Garante per la protezione dei dati personali (Italy) - 9936136
|Garante per la protezione dei dati personali - 9936136
|Garante per la protezione dei dati personali (Italy)
|Article 5(1)(e) GDPR
Article 6(1)(f) GDPR
Article 9 GDPR
Article 12 GDPR
Article 13 GDPR
Article 14 GDPR
Article 32 GDPR
Article 35 GDPR
Article 35 GDPR
Article 36 GDPR
Article 46 GDPR
Article 110 Codice Privacy
|National Case Number/Name:
|European Case Law Identifier:
|Garante per la protezione dei dati personali (in IT)
Following a request for prior consultation under Article 36 GDPR, the Italian DPA authorised the company Daiichi Sankyo to process the health data of around 200 patients for a study promoting treatment improvements on breast cancer.
English Summary[edit | edit source]
Facts[edit | edit source]
The company Daiichi Sankyo (the company) submitted a request for prior consultation, pursuant to Article 36 GDPR, in relation to a study aimed to evaluate and improve the treatment outcomes of the drug Trastuzumab Deruxtecan or T-DXd for future patients. The study was to be carried out in several European Union countries, including Italy, Spain and Ireland. And in Italy, it involved seven trial centres around the country.
The request for prior consultation was deemed necessary as the study required the processing of health data of about 200 Italian patients, some of them deceased or unreachable, which was necessary for the study's objectives and a complete evaluation of the drug.
As the company has its establishment in the United States, it assigned as its representative in the European Union Daiichi Sankyo Europe GmbH, established in Munich, Germany, under Article 27 GDPR. Additionally, under Article 28 GDPR, it engaged the company Bionical Emas, established in the UK, as its data processor.
In the request to the Italian DPA, the company also enclosed the data protection impact assessment carried out pursuant to Article 35 GDPR.
Holding[edit | edit source]
Following the information provided, the Italian DPA assessed that the company had correctly identified Article 9(2) GDPR as the legal basis of the processing of personal data of the patients who are alive and reachable, as well as the specific and residual procedure in Article 110 of the Italian Privacy Code for patients who may be deceased or unreachable.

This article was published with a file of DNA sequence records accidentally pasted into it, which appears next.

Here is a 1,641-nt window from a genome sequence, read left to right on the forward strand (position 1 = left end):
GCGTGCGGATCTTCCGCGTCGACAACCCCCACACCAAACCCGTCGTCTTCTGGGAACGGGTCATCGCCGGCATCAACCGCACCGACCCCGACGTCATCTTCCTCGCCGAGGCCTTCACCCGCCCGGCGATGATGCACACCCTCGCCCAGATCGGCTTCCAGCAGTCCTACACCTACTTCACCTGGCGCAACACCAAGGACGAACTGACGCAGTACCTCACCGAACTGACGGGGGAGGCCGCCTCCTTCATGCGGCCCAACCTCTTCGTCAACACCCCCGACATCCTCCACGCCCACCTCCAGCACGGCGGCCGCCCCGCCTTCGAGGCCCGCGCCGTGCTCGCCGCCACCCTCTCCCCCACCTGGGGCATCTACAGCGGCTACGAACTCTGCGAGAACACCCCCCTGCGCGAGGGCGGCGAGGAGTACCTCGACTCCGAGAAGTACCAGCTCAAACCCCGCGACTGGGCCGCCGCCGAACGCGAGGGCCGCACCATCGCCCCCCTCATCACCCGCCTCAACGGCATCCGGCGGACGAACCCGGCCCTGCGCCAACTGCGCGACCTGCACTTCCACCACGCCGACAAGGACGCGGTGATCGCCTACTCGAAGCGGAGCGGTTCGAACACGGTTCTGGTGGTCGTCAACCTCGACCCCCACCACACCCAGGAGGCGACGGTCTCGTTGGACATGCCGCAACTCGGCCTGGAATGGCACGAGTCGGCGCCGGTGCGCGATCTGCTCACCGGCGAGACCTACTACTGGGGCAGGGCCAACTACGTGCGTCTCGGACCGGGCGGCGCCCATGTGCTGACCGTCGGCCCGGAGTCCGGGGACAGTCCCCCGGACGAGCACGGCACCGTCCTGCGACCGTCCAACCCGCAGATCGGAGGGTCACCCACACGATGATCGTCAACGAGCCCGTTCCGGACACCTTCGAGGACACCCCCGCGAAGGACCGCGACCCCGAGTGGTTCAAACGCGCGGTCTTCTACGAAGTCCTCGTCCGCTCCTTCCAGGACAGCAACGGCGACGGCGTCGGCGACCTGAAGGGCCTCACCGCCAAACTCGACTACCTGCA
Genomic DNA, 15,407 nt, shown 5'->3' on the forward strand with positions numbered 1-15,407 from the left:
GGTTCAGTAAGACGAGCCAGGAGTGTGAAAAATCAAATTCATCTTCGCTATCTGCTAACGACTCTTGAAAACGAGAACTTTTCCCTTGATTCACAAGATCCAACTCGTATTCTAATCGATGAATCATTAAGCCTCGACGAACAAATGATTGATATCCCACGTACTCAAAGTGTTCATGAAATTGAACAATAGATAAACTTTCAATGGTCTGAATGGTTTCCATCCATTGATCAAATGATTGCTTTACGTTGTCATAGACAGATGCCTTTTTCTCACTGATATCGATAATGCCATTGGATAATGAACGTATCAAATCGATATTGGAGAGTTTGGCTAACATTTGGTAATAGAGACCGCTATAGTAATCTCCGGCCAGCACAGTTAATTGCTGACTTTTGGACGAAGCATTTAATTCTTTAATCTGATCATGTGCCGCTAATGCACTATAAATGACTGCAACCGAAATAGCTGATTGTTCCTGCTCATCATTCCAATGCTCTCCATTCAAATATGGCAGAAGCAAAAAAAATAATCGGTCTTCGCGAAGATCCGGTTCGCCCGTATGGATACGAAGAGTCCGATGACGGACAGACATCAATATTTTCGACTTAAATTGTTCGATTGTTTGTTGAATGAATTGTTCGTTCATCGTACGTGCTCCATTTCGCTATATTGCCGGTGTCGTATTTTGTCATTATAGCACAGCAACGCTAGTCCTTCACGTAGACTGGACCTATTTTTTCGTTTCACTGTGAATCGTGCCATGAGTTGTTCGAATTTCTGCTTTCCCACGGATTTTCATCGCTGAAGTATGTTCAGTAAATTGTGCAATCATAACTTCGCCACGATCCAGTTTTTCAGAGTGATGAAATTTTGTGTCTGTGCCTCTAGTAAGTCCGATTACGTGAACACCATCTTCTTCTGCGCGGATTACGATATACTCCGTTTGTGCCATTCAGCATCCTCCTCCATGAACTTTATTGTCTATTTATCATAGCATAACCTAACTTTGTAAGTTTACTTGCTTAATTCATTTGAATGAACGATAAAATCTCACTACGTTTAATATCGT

It also positively acknowledged that the data would be transferred in pseudonymised form to the data controller established in the US on the basis of Standard Contractual Clauses under Article 46 GDPR. However, it requested the company to remove the reference to data processing related to legitimate interest, set out in Article 6(1)(f) GDPR, given that it is not an exemption for the processing of particular categories of data, as set out in Article 9(2) GDPR.
Thirdly, on the information to be provided to the data subjects, the DPA positively noted that the company stated that the information pursuant to Article 14(5)(b) GDPR would be published on the websites of the company and the participating trial centres. It also reminded that the information should be provided in accordance with Article 12 GDPR and contain all the elements set out in Article 13 GDPR and Article 14 GDPR.
Fourthly, on the data storage, the DPA acknowledged that the company indicated that the retention period would be at least ten years. It found that the company justified the proportionality with regard to the period of data retention necessary to pursue the purpose of the collection, under Article 5(1)(e) GDPR.
Next, on data anonymisation, it emerged that the company intended to aggregate the data collected or convert them into statistics so the data subjects could no longer be identified. However, the DPA stressed that the availability of a large number of aggregated statistics increases the possibility of identification. To avoid this risk, it stated that the number of statistics to be disseminated must be significantly lower to avoid the identification of the data subjects.
Lastly, pursuant to Article 32 GDPR and Article 35 GDPR, the Italian DPA noted that in the case of remote monitoring of the study, the company should define the data protection roles of all entities involved in this activity and also identify appropriate technical and organisational measures to protect the fundamental rights and freedoms of the data subjects.
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English Machine Translation of the Decision[edit | edit source]
The decision below is a machine translation of the Italian original. Please refer to the Italian original for more details.